fault gouge - teaching hand specimens of clay from the San Andreas Fault
Take a continent and mash it up against one of the earth's oceanic crustal plates, grind them together a bit, and this is what you get - fault gouge - rock material ground to a fine clay. In this case, the collision is between the Pacific Plate and the North American Plate. In the Mecca Hills in California, the clay gouge has been squeezed up to form a linear ridge.
An offset of strata along with gouge on the line of displacement are marks of faulting. On a smaller scale, gouge is found in most fault zones, though not as a massive ridge. These specimens are clay, so students should handle with care. We have large specimens collected over 20 years ago that have not fallen apart.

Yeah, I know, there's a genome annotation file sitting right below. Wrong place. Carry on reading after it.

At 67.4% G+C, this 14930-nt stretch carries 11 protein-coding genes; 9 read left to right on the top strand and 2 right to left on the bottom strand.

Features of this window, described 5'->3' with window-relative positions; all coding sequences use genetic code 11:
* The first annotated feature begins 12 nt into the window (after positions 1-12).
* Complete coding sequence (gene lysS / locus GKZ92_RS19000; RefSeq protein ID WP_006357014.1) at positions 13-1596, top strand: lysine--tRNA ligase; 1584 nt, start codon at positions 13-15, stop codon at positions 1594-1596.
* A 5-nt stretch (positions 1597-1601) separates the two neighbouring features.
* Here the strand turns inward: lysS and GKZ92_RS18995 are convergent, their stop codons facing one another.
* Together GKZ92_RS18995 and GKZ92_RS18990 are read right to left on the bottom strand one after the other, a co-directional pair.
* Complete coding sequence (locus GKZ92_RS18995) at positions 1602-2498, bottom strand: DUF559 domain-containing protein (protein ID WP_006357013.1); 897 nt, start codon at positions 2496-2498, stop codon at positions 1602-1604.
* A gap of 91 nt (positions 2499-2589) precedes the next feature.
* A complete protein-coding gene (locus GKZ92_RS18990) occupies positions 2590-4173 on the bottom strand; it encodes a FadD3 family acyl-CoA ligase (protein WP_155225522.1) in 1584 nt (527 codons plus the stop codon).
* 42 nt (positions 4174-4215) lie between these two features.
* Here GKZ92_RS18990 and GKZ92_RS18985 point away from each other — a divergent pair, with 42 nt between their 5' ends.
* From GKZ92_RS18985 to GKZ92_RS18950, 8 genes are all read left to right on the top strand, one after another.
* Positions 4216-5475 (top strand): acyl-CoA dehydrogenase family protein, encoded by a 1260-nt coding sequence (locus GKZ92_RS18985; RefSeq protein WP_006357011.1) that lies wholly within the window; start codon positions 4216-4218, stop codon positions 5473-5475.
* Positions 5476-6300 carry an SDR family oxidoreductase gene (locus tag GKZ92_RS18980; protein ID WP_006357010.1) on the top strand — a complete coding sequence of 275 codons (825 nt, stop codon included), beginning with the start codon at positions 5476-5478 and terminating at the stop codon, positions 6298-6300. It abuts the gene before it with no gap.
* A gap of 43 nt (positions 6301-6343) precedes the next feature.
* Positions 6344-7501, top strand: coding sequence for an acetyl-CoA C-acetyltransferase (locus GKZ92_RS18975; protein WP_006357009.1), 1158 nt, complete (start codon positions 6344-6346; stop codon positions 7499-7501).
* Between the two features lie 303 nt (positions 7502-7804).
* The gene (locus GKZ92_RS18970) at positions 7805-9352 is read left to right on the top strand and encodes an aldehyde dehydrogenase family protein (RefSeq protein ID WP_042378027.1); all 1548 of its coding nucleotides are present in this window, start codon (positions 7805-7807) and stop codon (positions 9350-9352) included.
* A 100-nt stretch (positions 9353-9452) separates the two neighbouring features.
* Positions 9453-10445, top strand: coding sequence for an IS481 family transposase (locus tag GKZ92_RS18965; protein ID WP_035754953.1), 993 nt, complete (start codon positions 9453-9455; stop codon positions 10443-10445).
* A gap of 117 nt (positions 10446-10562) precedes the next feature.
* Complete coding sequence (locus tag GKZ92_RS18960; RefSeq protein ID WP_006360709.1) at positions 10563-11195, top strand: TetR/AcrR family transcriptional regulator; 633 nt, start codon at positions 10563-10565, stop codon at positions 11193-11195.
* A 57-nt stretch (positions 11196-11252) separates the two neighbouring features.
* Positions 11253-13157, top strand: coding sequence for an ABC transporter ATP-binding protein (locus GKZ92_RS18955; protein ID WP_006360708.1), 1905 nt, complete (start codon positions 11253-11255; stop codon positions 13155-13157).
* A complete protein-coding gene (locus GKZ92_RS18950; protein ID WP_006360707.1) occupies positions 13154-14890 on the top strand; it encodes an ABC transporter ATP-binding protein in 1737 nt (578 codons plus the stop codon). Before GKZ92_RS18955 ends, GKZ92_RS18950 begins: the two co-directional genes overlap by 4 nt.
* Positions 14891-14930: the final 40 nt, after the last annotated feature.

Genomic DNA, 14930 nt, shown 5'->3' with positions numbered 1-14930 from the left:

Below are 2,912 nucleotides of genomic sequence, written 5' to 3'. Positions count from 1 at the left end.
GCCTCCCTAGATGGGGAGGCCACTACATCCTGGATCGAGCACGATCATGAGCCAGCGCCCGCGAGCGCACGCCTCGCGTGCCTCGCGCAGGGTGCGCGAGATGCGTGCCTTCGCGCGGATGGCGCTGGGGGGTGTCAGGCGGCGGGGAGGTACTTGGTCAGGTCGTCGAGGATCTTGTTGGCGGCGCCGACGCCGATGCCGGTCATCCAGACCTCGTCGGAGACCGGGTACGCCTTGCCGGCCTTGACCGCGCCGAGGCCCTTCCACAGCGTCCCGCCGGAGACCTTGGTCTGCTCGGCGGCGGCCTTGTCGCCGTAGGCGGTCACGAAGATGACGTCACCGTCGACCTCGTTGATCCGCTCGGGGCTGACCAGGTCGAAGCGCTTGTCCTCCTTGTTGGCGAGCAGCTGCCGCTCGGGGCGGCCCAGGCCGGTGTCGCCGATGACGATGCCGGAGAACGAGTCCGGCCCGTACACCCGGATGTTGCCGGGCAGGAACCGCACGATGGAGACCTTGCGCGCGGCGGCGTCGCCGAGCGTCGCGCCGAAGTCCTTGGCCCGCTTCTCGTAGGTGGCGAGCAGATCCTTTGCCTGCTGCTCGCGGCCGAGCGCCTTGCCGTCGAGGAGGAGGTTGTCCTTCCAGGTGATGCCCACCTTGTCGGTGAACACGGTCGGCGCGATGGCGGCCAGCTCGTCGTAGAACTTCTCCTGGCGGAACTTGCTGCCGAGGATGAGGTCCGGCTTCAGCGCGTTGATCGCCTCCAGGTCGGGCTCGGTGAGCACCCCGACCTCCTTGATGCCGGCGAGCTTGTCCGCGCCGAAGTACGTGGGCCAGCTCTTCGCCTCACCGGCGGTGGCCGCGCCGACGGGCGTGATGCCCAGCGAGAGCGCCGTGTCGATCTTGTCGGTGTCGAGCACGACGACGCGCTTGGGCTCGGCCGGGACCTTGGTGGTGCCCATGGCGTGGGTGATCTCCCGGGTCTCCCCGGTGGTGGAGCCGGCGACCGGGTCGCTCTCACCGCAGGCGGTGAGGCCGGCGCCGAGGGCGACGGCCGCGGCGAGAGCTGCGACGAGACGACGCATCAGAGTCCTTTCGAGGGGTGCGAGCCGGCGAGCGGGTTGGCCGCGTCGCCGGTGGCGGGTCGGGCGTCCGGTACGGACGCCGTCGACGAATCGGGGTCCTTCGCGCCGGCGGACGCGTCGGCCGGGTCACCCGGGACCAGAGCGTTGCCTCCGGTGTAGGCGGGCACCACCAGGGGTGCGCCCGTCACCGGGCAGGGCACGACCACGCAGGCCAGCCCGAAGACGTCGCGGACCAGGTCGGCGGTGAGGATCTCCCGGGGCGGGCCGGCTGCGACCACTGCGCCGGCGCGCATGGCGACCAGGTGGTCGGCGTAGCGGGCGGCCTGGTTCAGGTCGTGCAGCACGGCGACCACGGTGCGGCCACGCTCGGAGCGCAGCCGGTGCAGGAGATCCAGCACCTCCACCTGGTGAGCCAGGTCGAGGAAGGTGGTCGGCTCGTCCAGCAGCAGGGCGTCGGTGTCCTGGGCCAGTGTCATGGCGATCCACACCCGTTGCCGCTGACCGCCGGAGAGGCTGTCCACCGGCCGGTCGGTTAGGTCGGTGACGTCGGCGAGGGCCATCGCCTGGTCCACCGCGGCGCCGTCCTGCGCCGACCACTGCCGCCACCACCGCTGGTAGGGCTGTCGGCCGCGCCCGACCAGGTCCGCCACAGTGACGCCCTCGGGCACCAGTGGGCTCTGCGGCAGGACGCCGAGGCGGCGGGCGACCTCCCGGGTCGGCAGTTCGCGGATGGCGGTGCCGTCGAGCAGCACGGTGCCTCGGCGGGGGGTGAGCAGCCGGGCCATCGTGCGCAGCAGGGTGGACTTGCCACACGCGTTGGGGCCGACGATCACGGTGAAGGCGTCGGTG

These specimens dramatically show the squeezing that has taken place in this fault zone, where granitic rocks have been ground to a clay. They were selected because they have good slickensides - the striations formed on rocks that move against each other along the fault plane.
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